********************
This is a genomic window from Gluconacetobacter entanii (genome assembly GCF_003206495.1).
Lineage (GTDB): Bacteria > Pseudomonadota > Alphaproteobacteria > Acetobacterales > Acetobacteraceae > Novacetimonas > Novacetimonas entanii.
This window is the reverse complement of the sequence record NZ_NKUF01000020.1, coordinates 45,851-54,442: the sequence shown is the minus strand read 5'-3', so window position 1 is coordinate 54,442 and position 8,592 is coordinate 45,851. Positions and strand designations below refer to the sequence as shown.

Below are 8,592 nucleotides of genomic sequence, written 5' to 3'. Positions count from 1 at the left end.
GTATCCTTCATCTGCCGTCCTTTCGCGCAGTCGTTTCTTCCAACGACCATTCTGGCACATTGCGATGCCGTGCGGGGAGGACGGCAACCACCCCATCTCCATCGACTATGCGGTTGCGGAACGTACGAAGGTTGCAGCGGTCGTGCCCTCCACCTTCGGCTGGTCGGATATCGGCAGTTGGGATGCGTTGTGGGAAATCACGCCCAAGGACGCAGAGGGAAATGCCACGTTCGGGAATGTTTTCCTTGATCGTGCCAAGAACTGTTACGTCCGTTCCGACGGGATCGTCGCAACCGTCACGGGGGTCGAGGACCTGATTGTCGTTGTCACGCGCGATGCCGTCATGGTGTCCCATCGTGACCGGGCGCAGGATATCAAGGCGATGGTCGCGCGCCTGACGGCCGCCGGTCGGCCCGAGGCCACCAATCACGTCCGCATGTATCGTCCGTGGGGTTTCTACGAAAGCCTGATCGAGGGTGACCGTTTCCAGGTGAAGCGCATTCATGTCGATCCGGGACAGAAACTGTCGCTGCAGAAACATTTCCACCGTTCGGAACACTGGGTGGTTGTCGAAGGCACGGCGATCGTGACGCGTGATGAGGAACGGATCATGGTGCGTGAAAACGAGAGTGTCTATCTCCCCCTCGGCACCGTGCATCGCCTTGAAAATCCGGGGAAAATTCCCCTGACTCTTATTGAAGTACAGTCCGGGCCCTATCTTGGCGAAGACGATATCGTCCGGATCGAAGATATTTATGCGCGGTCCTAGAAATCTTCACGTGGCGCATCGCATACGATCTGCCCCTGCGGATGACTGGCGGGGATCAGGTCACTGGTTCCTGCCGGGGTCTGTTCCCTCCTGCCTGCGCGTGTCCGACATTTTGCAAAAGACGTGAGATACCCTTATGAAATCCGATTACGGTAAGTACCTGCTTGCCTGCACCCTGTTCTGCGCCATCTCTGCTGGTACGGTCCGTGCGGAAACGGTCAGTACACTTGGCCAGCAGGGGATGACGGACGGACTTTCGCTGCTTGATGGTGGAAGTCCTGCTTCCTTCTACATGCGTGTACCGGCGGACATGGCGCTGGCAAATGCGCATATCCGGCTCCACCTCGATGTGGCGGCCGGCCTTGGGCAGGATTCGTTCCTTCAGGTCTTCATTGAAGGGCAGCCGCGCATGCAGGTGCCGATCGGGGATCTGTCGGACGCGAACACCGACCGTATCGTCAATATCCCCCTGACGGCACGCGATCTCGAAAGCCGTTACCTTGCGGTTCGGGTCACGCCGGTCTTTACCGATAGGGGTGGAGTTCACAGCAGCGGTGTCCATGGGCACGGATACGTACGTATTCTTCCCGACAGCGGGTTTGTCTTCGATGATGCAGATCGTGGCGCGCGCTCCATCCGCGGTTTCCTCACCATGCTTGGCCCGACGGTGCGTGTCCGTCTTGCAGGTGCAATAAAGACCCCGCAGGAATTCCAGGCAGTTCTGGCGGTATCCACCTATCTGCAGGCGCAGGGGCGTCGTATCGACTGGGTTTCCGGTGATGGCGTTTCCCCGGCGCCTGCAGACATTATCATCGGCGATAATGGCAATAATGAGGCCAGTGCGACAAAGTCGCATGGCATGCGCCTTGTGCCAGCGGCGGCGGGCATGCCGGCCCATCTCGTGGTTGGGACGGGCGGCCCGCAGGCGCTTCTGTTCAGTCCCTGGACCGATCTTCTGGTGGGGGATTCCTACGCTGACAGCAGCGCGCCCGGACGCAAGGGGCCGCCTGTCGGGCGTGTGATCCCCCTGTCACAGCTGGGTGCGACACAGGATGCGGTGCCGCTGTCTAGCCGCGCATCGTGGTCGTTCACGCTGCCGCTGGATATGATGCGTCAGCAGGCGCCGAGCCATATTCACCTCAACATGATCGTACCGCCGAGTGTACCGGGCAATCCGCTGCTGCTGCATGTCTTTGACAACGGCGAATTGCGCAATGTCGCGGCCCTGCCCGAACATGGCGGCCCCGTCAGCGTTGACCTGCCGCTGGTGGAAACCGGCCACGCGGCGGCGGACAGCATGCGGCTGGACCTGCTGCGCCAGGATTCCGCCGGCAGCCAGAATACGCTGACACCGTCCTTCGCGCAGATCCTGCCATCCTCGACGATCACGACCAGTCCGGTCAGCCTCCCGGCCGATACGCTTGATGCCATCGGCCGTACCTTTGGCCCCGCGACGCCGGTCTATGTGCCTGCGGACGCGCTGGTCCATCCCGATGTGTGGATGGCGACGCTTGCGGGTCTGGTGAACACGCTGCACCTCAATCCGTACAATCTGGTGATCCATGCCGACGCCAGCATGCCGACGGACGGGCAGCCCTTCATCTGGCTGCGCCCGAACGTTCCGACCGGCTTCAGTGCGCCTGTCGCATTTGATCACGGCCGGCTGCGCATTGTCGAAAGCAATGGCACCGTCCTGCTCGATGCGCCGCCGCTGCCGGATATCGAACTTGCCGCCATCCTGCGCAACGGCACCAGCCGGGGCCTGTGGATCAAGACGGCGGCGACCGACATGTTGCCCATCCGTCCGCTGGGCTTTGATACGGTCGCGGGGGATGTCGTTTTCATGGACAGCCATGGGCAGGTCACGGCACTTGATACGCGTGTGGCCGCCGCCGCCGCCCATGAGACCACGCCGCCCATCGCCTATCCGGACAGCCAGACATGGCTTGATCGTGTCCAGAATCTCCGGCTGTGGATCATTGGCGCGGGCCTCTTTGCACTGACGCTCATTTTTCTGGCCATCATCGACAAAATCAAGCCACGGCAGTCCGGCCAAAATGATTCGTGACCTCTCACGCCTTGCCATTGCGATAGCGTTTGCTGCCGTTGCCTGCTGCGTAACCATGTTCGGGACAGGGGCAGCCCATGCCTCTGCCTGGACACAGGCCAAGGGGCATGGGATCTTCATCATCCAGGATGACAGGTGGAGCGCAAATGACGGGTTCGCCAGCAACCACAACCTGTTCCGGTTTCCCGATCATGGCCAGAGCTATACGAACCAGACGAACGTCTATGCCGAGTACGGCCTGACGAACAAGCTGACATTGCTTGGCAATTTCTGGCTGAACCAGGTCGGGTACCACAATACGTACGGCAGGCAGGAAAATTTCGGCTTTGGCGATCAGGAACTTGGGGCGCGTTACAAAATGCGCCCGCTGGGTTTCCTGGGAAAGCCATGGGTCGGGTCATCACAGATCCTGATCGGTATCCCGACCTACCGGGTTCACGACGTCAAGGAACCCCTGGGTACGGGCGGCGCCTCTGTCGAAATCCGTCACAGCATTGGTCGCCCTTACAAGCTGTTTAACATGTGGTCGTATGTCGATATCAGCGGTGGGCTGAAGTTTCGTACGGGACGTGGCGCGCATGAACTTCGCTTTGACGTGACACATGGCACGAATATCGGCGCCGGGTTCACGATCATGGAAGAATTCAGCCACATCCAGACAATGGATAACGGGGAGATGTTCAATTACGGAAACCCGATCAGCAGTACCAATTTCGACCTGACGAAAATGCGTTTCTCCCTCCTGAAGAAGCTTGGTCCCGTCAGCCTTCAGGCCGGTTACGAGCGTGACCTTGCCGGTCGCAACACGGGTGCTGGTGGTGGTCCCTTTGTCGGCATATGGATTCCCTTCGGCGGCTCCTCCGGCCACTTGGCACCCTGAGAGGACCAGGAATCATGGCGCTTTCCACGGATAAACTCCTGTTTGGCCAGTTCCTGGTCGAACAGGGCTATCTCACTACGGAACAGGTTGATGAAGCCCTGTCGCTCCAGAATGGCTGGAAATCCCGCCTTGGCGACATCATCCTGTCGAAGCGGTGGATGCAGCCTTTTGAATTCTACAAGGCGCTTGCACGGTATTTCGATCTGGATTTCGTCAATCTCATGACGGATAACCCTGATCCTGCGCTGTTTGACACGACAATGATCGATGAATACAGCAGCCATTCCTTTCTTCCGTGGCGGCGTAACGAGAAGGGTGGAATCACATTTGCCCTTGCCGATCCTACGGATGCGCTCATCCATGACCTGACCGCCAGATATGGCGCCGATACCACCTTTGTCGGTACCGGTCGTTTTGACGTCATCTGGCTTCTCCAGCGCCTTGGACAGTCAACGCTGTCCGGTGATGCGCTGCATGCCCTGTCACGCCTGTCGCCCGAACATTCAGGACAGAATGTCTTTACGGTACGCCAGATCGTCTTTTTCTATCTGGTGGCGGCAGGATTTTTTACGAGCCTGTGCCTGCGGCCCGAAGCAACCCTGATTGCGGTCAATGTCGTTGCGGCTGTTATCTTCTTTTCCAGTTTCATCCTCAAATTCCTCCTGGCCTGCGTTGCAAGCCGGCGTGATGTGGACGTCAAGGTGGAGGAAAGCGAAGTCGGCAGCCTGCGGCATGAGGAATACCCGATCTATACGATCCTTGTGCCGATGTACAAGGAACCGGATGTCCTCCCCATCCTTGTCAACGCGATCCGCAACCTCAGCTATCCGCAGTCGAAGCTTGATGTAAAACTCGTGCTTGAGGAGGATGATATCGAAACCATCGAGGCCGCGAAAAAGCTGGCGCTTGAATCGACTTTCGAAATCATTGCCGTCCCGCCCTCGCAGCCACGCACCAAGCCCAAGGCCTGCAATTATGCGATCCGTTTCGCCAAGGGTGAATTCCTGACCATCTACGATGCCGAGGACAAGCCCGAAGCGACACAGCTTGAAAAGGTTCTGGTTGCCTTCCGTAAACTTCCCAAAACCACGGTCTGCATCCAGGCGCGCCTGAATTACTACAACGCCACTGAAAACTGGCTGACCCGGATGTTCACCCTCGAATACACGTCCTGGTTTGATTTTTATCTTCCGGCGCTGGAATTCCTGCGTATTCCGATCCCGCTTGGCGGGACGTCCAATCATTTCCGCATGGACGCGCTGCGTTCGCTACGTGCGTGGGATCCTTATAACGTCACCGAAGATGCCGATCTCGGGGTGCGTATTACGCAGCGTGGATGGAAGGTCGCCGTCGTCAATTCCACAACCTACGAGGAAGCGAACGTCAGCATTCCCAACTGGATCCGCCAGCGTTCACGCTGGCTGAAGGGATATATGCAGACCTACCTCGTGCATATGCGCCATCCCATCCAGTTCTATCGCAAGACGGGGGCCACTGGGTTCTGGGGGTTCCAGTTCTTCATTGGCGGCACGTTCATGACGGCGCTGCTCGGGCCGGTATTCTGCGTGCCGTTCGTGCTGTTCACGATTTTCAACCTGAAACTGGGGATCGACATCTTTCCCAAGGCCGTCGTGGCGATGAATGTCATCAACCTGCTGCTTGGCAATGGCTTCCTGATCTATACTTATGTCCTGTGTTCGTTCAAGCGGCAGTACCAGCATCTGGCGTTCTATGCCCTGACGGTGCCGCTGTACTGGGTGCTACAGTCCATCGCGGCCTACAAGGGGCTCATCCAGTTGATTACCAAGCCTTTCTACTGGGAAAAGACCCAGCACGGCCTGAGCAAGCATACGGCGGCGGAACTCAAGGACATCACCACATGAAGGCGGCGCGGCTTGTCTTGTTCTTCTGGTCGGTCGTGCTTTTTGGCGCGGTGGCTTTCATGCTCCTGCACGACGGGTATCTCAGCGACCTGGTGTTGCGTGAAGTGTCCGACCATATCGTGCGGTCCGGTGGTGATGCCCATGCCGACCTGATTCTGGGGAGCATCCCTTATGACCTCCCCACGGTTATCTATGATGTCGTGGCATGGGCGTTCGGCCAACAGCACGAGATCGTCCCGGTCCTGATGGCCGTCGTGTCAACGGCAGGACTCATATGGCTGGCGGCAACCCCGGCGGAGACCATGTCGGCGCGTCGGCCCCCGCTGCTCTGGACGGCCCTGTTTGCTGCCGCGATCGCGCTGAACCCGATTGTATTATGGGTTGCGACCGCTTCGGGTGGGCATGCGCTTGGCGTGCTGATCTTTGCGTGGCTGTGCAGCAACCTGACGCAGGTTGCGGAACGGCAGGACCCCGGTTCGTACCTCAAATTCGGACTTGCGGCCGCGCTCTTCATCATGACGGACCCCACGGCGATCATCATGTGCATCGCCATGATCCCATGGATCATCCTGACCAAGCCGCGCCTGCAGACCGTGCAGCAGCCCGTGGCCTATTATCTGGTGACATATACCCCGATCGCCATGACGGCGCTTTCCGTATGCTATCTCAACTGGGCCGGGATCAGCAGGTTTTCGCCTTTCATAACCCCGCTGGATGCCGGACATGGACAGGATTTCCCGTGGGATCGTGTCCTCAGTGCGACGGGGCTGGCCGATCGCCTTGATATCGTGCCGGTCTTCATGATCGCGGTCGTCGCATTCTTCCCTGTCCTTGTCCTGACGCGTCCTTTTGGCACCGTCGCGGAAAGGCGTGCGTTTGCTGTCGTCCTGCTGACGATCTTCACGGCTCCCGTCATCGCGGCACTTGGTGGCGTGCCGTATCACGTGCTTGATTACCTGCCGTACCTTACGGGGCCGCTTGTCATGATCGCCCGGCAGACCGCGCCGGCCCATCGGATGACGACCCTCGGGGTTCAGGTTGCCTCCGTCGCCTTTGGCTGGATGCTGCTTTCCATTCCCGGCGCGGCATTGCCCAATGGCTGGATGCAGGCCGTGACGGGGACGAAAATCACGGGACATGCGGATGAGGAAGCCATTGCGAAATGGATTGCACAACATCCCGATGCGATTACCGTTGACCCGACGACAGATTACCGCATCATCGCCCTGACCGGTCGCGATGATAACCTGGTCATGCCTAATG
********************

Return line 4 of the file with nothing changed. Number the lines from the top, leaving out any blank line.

Below are 8,592 nucleotides of genomic sequence, written 5' to 3'. Positions count from 1 at the left end.